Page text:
Escape from Freedom depicts the rise of 1930s fascism. Over a year ago I published an editorial entitled "Deja Vu: The 1930s" - one version contained a WWII picture of the German Wehrmacht marching through a town.

But maybe this isn't only about the limits of human greed and the capacity for ruthless ambition. Maybe this is also about faith, trust, and the so-many-good people among us who might have had those precious gifts harshly abused. Maybe, while bombarded by the endless circuses our society cranks out, a lot of good and decent people are just simply and cruelly seduced.

Fromm had observed how leaders have played upon their public, Hitler doing so with protestations that he sought only "peace and freedom... that his actions serve the best interests of civilization". But hindsight is always easy, and in the 1930s it must have been extremely difficult for most to appreciate the implications of what was occurring. As repression and world aggression grew, the public's apprehension and misplaced trust meant that devastating issues were simply explained away.

Paralleling such concerns, several mainstream European articles have recently noted that Nazi Foreign Minister Joachim von Ribbentrop was condemned by the Nuremburg War Crimes Tribunals for conspiring in a War of Aggression. Also noted was that President Bush has committed actions strikingly similar to those for which Mr. von Ribbentrop was hanged. Strengthening the comparison, the US commander of the Iraq War, Gen. Tommy Franks, was charged by Belgium under Crimes-Against-Humanity statutes.

Perhaps envisioning such circumstances, Fromm had warned that "there is no greater mistake and no graver danger than not to see that in our own society [the US] we are faced with the same phenomenon that is fertile soil for the rise of Fascism anywhere".

Copyright February 2013

Submitters Bio:
I am an American investigative political journalist living in Sweden, and have lived in Sweden since July 1997. My work has appeared fairly widely, including in America's Christian Science Monitor, Spain's El Mundo, Sweden's Aftonbladet, Austria's Wiener Zeitung, and a number of other global media outlets. I personally believe the news media's role includes the protection of Democracy, providing a nation's citizens with the facts they require to genuinely appreciate the circumstances surrounding them.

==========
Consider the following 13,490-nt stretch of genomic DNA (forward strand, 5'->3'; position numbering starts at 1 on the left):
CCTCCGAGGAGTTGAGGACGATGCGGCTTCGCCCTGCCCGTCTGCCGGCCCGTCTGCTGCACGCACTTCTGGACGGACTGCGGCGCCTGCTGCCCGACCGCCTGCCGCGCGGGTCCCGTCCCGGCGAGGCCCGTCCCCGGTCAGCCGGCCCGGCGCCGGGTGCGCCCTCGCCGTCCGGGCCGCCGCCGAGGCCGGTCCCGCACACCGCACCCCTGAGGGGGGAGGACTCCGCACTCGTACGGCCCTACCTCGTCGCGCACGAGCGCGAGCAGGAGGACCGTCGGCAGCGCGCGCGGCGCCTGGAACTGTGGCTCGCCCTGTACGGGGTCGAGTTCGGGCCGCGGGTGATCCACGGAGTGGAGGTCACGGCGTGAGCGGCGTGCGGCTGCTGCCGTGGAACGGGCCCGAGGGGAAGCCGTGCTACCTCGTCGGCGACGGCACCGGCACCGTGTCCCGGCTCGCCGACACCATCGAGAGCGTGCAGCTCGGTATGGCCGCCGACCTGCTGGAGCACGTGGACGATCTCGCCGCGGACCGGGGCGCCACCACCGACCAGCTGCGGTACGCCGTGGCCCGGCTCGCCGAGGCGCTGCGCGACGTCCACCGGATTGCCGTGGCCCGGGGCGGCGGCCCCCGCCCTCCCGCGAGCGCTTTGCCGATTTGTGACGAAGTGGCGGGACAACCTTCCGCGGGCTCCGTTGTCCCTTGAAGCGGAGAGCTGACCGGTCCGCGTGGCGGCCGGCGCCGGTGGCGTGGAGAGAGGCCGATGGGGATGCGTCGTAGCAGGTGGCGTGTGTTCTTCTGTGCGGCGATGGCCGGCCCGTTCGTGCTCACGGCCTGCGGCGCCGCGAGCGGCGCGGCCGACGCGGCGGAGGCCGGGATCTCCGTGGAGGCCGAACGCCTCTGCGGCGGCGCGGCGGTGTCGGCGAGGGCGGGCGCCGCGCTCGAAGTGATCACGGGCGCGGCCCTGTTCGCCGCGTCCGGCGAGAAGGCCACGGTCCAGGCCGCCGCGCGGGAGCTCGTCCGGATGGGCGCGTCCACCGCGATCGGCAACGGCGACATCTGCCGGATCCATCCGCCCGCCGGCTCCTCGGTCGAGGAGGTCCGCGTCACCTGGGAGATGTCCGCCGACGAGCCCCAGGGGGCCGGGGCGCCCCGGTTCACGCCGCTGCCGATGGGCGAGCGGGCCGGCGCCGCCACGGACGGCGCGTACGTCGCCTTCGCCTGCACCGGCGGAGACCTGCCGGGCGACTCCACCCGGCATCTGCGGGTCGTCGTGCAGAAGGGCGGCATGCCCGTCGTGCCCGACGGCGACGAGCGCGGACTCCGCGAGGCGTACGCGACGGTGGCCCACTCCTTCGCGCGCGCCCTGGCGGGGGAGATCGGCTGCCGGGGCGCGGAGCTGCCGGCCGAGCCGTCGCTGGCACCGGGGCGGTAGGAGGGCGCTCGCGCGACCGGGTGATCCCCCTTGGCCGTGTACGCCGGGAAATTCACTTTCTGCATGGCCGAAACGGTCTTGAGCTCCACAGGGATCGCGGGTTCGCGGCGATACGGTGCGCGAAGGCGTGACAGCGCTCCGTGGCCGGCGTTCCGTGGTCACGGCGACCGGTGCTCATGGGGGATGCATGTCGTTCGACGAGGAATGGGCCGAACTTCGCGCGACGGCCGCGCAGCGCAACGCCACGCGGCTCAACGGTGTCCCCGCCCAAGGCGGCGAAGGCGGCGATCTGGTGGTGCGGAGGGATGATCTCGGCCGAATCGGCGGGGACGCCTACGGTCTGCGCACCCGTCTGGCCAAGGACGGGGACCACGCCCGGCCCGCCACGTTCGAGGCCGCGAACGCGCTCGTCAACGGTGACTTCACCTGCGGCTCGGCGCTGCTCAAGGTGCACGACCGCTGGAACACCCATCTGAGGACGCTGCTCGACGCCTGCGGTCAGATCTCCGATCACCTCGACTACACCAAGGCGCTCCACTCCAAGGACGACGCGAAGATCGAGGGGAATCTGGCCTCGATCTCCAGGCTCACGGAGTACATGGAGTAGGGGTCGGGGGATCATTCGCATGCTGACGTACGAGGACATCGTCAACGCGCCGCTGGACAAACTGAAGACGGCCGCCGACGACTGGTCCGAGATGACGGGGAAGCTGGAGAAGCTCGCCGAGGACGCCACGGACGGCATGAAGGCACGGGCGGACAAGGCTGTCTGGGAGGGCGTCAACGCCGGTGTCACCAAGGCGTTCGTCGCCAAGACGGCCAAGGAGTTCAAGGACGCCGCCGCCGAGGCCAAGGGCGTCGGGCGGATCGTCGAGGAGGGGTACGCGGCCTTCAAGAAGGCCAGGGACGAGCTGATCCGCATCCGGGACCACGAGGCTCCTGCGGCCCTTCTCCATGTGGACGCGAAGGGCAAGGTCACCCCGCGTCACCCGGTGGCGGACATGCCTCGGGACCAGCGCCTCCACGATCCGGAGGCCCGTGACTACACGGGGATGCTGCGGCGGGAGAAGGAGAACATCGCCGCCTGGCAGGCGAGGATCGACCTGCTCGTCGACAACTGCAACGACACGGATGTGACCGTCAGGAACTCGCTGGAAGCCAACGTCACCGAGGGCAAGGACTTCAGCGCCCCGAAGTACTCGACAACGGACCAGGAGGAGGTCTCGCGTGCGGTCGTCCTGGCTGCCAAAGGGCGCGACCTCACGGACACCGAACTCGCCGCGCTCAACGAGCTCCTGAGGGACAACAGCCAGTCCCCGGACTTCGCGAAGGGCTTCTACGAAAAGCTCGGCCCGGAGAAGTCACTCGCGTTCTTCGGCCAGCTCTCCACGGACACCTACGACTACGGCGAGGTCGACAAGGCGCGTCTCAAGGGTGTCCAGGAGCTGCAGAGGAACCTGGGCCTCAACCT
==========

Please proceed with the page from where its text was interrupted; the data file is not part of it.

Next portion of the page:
I have been particularly fortunate in that sometimes it's been apparent my efforts have made a difference. Under the proper circumstances, the revelation of an untold truth can provide a powerful tool in the arsenal of Justice.

In 2002, Wikipedia highlights I broke the news on a Bush administration program to recruit more Americans to be 'citizen spies' than the notorious East German Stasi had. The program, Operation TIPS, was fortunately killed within the week by then House Majority Leader Dick Armey. Following this, I had the honor of having one of my articles read in its entirety on the floor of Congress, an article revealing a drift towards martial law and internment camps. The article - titled "Foundations are in place for martial law in the US" and published in Australia's Sydney Morning Herald - was written at a time when, in retrospect, many of the decisions then taken by the Administration have since been regretted, its 'torture questions' not least among them.

On a daily basis, headlines shout the many problems we face, with my seeing a key job for us all in sorting the news that's 'real' from those many items which only serve to effectively distract us from it. As ever larger numbers of us increasingly feel the weight of those many unanswered questions we have for too long carried, be assured that the necessary truths, the answers, are out there.

From my own experience, I am too well aware of the tremendous injustice that our present circumstances can hold, but simply complaining about things won't change them. We, the people, were once the rationale for the creation of that great democratic experiment called The United States of America, and there's no avoiding that what happens to our Country is indeed yet up to us.